The Mets want to wear special caps next 9/11 and every 9/11 after that


Absolutely no one is happy with Major League Baseball’s decision to disallow the Mets’ first responder caps on yesterday’s 10th anniversary of 9/11. And the Mets are chief among those who are displeased. But they’re not just sitting and stewing. They’re pushing Major League Baseball on the issue. But the last sentence makes me feel somehow less moved by it all:

Mets player representative Josh Thole hopes to come to an agreement soon with Major League Baseball on a policy that would allow his team to wear emergency service-department caps during games on Sept. 11 every year. Thole called the players’ association Monday, a day after the Mets were denied their request to wear caps honoring first responders on the 10th anniversary of the attacks. He said he wanted to discuss marketing and licensing possibilities but had not heard back.

Well, if marketing and licensing possibilities are on the table I assume someone will actually listen now.  Sure, bring in New Era and Majestic and Bud Light and everyone else and I’m sure that someone will see fit to allow Mets players to wear FDNY and NYPD caps. Why didn’t you say so? Not that I’m blaming Thole or the Mets here. They probably realize that marketing is the only language baseball speaks on this matter and are doing the best they can within the system.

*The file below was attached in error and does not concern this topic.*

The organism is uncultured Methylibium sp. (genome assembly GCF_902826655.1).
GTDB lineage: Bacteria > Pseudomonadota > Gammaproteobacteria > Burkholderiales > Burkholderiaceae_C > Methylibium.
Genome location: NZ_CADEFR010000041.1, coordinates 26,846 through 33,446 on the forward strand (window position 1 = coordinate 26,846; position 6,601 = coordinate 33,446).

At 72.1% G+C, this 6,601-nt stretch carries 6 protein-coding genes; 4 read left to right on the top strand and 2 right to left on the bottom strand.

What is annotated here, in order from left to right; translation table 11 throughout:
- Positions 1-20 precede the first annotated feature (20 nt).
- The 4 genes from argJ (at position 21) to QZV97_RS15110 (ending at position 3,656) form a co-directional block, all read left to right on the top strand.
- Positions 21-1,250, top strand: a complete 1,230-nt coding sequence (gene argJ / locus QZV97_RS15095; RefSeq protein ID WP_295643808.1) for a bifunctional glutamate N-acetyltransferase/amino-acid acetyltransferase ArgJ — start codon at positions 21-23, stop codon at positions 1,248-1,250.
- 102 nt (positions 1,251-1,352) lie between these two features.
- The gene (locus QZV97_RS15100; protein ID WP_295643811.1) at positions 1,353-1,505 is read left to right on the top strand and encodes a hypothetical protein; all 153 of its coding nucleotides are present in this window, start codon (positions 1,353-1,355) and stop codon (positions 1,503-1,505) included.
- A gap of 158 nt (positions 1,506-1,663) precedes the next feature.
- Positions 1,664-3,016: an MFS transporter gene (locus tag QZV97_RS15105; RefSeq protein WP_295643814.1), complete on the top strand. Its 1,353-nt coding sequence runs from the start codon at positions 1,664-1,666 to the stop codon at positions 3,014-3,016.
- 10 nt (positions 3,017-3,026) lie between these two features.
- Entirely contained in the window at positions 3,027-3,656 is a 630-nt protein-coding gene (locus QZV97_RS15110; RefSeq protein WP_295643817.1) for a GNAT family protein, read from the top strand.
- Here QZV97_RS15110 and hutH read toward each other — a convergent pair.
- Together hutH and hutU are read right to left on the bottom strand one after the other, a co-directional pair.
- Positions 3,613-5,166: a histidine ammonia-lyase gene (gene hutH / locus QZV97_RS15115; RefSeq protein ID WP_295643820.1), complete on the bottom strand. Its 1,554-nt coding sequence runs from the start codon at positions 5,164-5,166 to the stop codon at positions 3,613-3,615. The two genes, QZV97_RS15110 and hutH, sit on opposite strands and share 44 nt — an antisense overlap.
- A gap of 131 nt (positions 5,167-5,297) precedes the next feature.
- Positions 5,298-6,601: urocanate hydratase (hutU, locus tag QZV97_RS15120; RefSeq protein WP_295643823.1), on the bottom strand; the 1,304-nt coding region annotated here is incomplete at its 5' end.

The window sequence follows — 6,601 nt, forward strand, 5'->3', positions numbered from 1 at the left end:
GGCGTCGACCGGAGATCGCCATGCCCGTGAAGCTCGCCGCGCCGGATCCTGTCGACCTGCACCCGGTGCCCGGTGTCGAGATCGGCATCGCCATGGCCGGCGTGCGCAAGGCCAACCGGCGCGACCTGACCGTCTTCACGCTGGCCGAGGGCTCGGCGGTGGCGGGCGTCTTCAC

Sometimes I hate humanity. And that’s most of the time.

Chris Sale will start on Opening Day for Red Sox

Bob Levey/Getty Images

No surprise here: Chris Sale will start on Opening Day for the Red Sox, Pete Abraham of The Boston Globe reports. The Red Sox open the season on March 29 in Tampa Bay against the Rays. Sale will oppose Chris Archer.

Sale, 28, is the fifth different Opening Day starter the Red Sox have had in as many years, preceded by Rick Porcello, David Price, Clay Buchholz, and Jon Lester. Sale started on Opening Day for the White Sox in 2013, ’14, and ’16.

Sale finished second in AL Cy Young Award balloting last year and finished ninth for AL MVP. He went 17-8 with a 2.90 ERA and a 308/43 K/BB ratio in 214 1/3 innings. Sale and Clayton Kershaw (2015) are the only pitchers to strike out 300 or more batters in a season dating back to 2003.